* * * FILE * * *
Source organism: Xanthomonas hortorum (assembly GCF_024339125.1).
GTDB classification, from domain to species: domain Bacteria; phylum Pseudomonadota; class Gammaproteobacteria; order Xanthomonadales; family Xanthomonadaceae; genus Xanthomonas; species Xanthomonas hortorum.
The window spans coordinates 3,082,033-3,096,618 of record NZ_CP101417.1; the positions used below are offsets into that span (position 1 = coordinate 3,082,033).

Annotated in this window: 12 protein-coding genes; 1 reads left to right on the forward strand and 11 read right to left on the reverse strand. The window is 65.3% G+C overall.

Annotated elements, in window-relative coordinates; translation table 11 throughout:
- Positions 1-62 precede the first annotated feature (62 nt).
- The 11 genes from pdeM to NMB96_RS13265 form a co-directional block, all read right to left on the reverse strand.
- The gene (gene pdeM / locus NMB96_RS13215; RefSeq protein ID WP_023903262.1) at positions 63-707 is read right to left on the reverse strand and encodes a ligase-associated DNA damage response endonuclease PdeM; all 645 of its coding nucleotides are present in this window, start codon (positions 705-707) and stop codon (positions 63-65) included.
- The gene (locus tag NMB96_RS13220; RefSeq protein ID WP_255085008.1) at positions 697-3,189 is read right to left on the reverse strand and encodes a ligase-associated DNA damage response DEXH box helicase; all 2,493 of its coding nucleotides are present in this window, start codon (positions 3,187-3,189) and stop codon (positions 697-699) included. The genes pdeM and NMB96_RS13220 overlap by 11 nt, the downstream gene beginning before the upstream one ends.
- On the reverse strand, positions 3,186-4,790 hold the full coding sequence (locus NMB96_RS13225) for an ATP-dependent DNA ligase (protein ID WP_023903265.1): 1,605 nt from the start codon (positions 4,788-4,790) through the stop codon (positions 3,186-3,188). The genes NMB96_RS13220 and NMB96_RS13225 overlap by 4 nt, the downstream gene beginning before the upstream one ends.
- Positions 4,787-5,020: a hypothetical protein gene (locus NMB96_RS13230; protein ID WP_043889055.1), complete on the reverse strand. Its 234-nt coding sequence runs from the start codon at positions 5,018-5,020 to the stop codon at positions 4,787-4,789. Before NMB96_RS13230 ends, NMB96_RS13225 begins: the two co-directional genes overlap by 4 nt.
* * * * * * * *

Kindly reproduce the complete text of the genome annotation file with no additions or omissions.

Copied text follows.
Source organism: Xanthomonas hortorum (assembly GCF_024339125.1).
GTDB classification, from domain to species: domain Bacteria; phylum Pseudomonadota; class Gammaproteobacteria; order Xanthomonadales; family Xanthomonadaceae; genus Xanthomonas; species Xanthomonas hortorum.
The window spans coordinates 3,082,033-3,096,618 of record NZ_CP101417.1; the positions used below are offsets into that span (position 1 = coordinate 3,082,033).

Annotated in this window: 12 protein-coding genes; 1 reads left to right on the forward strand and 11 read right to left on the reverse strand. The window is 65.3% G+C overall.

Annotated elements, in window-relative coordinates; translation table 11 throughout:
- Positions 1-62 precede the first annotated feature (62 nt).
- The 11 genes from pdeM to NMB96_RS13265 form a co-directional block, all read right to left on the reverse strand.
- The gene (gene pdeM / locus NMB96_RS13215; RefSeq protein ID WP_023903262.1) at positions 63-707 is read right to left on the reverse strand and encodes a ligase-associated DNA damage response endonuclease PdeM; all 645 of its coding nucleotides are present in this window, start codon (positions 705-707) and stop codon (positions 63-65) included.
- The gene (locus tag NMB96_RS13220; RefSeq protein ID WP_255085008.1) at positions 697-3,189 is read right to left on the reverse strand and encodes a ligase-associated DNA damage response DEXH box helicase; all 2,493 of its coding nucleotides are present in this window, start codon (positions 3,187-3,189) and stop codon (positions 697-699) included. The genes pdeM and NMB96_RS13220 overlap by 11 nt, the downstream gene beginning before the upstream one ends.
- On the reverse strand, positions 3,186-4,790 hold the full coding sequence (locus NMB96_RS13225) for an ATP-dependent DNA ligase (protein ID WP_023903265.1): 1,605 nt from the start codon (positions 4,788-4,790) through the stop codon (positions 3,186-3,188). The genes NMB96_RS13220 and NMB96_RS13225 overlap by 4 nt, the downstream gene beginning before the upstream one ends.
- Positions 4,787-5,020: a hypothetical protein gene (locus NMB96_RS13230; protein ID WP_043889055.1), complete on the reverse strand. Its 234-nt coding sequence runs from the start codon at positions 5,018-5,020 to the stop codon at positions 4,787-4,789. Before NMB96_RS13230 ends, NMB96_RS13225 begins: the two co-directional genes overlap by 4 nt.